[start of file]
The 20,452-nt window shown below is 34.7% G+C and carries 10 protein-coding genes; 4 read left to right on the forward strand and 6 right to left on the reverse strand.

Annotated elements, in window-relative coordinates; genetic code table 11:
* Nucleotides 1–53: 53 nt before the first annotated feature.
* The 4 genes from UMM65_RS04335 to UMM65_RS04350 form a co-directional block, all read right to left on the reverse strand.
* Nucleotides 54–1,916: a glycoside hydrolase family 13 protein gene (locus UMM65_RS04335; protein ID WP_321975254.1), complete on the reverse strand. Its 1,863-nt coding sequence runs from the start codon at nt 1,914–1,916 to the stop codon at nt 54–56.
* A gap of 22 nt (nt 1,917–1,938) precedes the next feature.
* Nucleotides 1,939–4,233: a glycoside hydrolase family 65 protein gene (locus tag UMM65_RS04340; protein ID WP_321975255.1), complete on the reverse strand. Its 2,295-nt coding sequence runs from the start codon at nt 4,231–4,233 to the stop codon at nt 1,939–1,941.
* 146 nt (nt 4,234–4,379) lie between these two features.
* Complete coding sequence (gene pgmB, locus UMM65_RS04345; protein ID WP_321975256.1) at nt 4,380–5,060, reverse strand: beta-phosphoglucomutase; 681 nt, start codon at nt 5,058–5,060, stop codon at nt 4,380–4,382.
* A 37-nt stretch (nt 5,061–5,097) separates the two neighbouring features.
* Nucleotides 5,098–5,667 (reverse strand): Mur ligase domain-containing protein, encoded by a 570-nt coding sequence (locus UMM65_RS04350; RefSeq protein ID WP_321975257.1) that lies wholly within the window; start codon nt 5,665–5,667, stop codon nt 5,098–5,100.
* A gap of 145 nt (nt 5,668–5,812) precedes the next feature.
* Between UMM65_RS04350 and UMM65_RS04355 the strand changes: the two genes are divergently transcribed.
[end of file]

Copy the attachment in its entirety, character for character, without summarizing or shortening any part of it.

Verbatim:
The 20,452-nt window shown below is 34.7% G+C and carries 10 protein-coding genes; 4 read left to right on the forward strand and 6 right to left on the reverse strand.

Annotated elements, in window-relative coordinates; genetic code table 11:
* Nucleotides 1–53: 53 nt before the first annotated feature.
* The 4 genes from UMM65_RS04335 to UMM65_RS04350 form a co-directional block, all read right to left on the reverse strand.
* Nucleotides 54–1,916: a glycoside hydrolase family 13 protein gene (locus UMM65_RS04335; protein ID WP_321975254.1), complete on the reverse strand. Its 1,863-nt coding sequence runs from the start codon at nt 1,914–1,916 to the stop codon at nt 54–56.
* A gap of 22 nt (nt 1,917–1,938) precedes the next feature.
* Nucleotides 1,939–4,233: a glycoside hydrolase family 65 protein gene (locus tag UMM65_RS04340; protein ID WP_321975255.1), complete on the reverse strand. Its 2,295-nt coding sequence runs from the start codon at nt 4,231–4,233 to the stop codon at nt 1,939–1,941.
* 146 nt (nt 4,234–4,379) lie between these two features.
* Complete coding sequence (gene pgmB, locus UMM65_RS04345; protein ID WP_321975256.1) at nt 4,380–5,060, reverse strand: beta-phosphoglucomutase; 681 nt, start codon at nt 5,058–5,060, stop codon at nt 4,380–4,382.
* A 37-nt stretch (nt 5,061–5,097) separates the two neighbouring features.
* Nucleotides 5,098–5,667 (reverse strand): Mur ligase domain-containing protein, encoded by a 570-nt coding sequence (locus UMM65_RS04350; RefSeq protein ID WP_321975257.1) that lies wholly within the window; start codon nt 5,665–5,667, stop codon nt 5,098–5,100.
* A gap of 145 nt (nt 5,668–5,812) precedes the next feature.
* Between UMM65_RS04350 and UMM65_RS04355 the strand changes: the two genes are divergently transcribed.